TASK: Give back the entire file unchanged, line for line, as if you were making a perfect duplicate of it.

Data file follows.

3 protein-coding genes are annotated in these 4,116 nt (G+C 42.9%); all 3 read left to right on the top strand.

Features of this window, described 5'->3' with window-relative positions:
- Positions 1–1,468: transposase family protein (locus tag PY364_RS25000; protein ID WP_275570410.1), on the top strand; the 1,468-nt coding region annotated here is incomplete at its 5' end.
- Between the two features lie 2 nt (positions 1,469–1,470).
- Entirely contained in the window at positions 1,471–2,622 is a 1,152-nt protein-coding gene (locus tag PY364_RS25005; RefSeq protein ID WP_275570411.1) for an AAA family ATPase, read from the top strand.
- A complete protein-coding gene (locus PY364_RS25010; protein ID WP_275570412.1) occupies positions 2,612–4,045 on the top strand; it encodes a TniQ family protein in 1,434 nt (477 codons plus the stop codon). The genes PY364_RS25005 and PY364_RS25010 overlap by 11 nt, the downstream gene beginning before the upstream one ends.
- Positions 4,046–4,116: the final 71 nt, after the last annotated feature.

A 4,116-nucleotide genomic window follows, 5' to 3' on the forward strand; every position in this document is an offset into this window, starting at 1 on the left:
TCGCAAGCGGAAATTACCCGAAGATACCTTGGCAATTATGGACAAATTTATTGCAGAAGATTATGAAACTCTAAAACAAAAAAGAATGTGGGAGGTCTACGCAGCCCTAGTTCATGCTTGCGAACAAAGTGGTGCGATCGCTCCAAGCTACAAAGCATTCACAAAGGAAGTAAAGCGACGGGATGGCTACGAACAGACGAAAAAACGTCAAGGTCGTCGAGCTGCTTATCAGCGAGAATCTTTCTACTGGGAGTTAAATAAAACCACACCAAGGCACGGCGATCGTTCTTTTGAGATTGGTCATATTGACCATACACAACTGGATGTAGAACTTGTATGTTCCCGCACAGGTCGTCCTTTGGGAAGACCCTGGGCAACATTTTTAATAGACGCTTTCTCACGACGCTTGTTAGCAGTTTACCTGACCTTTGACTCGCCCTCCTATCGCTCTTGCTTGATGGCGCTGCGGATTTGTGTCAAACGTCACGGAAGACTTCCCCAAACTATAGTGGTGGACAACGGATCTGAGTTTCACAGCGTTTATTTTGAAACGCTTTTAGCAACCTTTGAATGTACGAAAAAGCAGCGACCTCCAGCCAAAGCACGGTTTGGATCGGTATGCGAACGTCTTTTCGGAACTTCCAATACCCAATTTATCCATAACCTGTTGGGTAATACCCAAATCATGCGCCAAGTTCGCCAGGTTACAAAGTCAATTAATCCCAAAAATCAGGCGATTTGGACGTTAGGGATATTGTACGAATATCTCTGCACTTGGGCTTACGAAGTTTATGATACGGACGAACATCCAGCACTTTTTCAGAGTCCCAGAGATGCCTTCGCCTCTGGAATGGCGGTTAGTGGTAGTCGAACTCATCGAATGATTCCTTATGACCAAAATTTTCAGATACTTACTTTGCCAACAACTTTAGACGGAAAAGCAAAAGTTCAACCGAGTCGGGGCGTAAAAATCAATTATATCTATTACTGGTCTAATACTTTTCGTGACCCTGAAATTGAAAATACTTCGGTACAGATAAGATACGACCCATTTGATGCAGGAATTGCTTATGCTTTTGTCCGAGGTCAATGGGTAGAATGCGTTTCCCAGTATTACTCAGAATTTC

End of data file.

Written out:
3 protein-coding genes are annotated in these 4,116 nt (G+C 42.9%); all 3 read left to right on the top strand.

Features of this window, described 5'->3' with window-relative positions:
- Positions 1–1,468: transposase family protein (locus tag PY364_RS25000; protein ID WP_275570410.1), on the top strand; the 1,468-nt coding region annotated here is incomplete at its 5' end.
- Between the two features lie 2 nt (positions 1,469–1,470).
- Entirely contained in the window at positions 1,471–2,622 is a 1,152-nt protein-coding gene (locus tag PY364_RS25005; RefSeq protein ID WP_275570411.1) for an AAA family ATPase, read from the top strand.
- A complete protein-coding gene (locus PY364_RS25010; protein ID WP_275570412.1) occupies positions 2,612–4,045 on the top strand; it encodes a TniQ family protein in 1,434 nt (477 codons plus the stop codon). The genes PY364_RS25005 and PY364_RS25010 overlap by 11 nt, the downstream gene beginning before the upstream one ends.
- Positions 4,046–4,116: the final 71 nt, after the last annotated feature.

A 4,116-nucleotide genomic window follows, 5' to 3' on the forward strand; every position in this document is an offset into this window, starting at 1 on the left:
TCGCAAGCGGAAATTACCCGAAGATACCTTGGCAATTATGGACAAATTTATTGCAGAAGATTATGAAACTCTAAAACAAAAAAGAATGTGGGAGGTCTACGCAGCCCTAGTTCATGCTTGCGAACAAAGTGGTGCGATCGCTCCAAGCTACAAAGCATTCACAAAGGAAGTAAAGCGACGGGATGGCTACGAACAGACGAAAAAACGTCAAGGTCGTCGAGCTGCTTATCAGCGAGAATCTTTCTACTGGGAGTTAAATAAAACCACACCAAGGCACGGCGATCGTTCTTTTGAGATTGGTCATATTGACCATACACAACTGGATGTAGAACTTGTATGTTCCCGCACAGGTCGTCCTTTGGGAAGACCCTGGGCAACATTTTTAATAGACGCTTTCTCACGACGCTTGTTAGCAGTTTACCTGACCTTTGACTCGCCCTCCTATCGCTCTTGCTTGATGGCGCTGCGGATTTGTGTCAAACGTCACGGAAGACTTCCCCAAACTATAGTGGTGGACAACGGATCTGAGTTTCACAGCGTTTATTTTGAAACGCTTTTAGCAACCTTTGAATGTACGAAAAAGCAGCGACCTCCAGCCAAAGCACGGTTTGGATCGGTATGCGAACGTCTTTTCGGAACTTCCAATACCCAATTTATCCATAACCTGTTGGGTAATACCCAAATCATGCGCCAAGTTCGCCAGGTTACAAAGTCAATTAATCCCAAAAATCAGGCGATTTGGACGTTAGGGATATTGTACGAATATCTCTGCACTTGGGCTTACGAAGTTTATGATACGGACGAACATCCAGCACTTTTTCAGAGTCCCAGAGATGCCTTCGCCTCTGGAATGGCGGTTAGTGGTAGTCGAACTCATCGAATGATTCCTTATGACCAAAATTTTCAGATACTTACTTTGCCAACAACTTTAGACGGAAAAGCAAAAGTTCAACCGAGTCGGGGCGTAAAAATCAATTATATCTATTACTGGTCTAATACTTTTCGTGACCCTGAAATTGAAAATACTTCGGTACAGATAAGATACGACCCATTTGATGCAGGAATTGCTTATGCTTTTGTCCGAGGTCAATGGGTAGAATGCGTTTCCCAGTATTACTCAGAATTTC